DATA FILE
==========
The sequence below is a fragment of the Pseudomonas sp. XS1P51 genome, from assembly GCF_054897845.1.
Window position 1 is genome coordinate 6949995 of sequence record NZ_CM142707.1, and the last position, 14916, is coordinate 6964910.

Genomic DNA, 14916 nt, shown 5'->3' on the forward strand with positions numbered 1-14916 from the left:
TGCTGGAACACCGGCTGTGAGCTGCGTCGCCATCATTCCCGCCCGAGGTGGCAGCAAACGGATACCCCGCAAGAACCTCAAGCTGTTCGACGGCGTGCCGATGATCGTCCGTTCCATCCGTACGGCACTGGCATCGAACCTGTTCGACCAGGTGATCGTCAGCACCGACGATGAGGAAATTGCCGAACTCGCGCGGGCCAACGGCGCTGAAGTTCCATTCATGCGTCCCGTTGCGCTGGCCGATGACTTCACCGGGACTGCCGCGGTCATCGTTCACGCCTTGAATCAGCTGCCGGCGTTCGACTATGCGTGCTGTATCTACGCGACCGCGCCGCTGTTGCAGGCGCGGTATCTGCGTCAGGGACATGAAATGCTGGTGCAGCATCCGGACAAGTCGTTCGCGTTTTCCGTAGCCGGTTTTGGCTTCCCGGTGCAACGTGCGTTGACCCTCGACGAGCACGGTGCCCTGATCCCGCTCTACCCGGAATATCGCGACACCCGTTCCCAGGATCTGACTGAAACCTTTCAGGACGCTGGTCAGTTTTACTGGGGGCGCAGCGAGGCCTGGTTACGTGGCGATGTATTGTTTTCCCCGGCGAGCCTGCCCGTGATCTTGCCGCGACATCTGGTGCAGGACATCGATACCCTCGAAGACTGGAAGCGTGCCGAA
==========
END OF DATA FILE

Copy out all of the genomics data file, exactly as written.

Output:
The sequence below is a fragment of the Pseudomonas sp. XS1P51 genome, from assembly GCF_054897845.1.
Window position 1 is genome coordinate 6949995 of sequence record NZ_CM142707.1, and the last position, 14916, is coordinate 6964910.

Genomic DNA, 14916 nt, shown 5'->3' on the forward strand with positions numbered 1-14916 from the left:
TGCTGGAACACCGGCTGTGAGCTGCGTCGCCATCATTCCCGCCCGAGGTGGCAGCAAACGGATACCCCGCAAGAACCTCAAGCTGTTCGACGGCGTGCCGATGATCGTCCGTTCCATCCGTACGGCACTGGCATCGAACCTGTTCGACCAGGTGATCGTCAGCACCGACGATGAGGAAATTGCCGAACTCGCGCGGGCCAACGGCGCTGAAGTTCCATTCATGCGTCCCGTTGCGCTGGCCGATGACTTCACCGGGACTGCCGCGGTCATCGTTCACGCCTTGAATCAGCTGCCGGCGTTCGACTATGCGTGCTGTATCTACGCGACCGCGCCGCTGTTGCAGGCGCGGTATCTGCGTCAGGGACATGAAATGCTGGTGCAGCATCCGGACAAGTCGTTCGCGTTTTCCGTAGCCGGTTTTGGCTTCCCGGTGCAACGTGCGTTGACCCTCGACGAGCACGGTGCCCTGATCCCGCTCTACCCGGAATATCGCGACACCCGTTCCCAGGATCTGACTGAAACCTTTCAGGACGCTGGTCAGTTTTACTGGGGGCGCAGCGAGGCCTGGTTACGTGGCGATGTATTGTTTTCCCCGGCGAGCCTGCCCGTGATCTTGCCGCGACATCTGGTGCAGGACATCGATACCCTCGAAGACTGGAAGCGTGCCGAA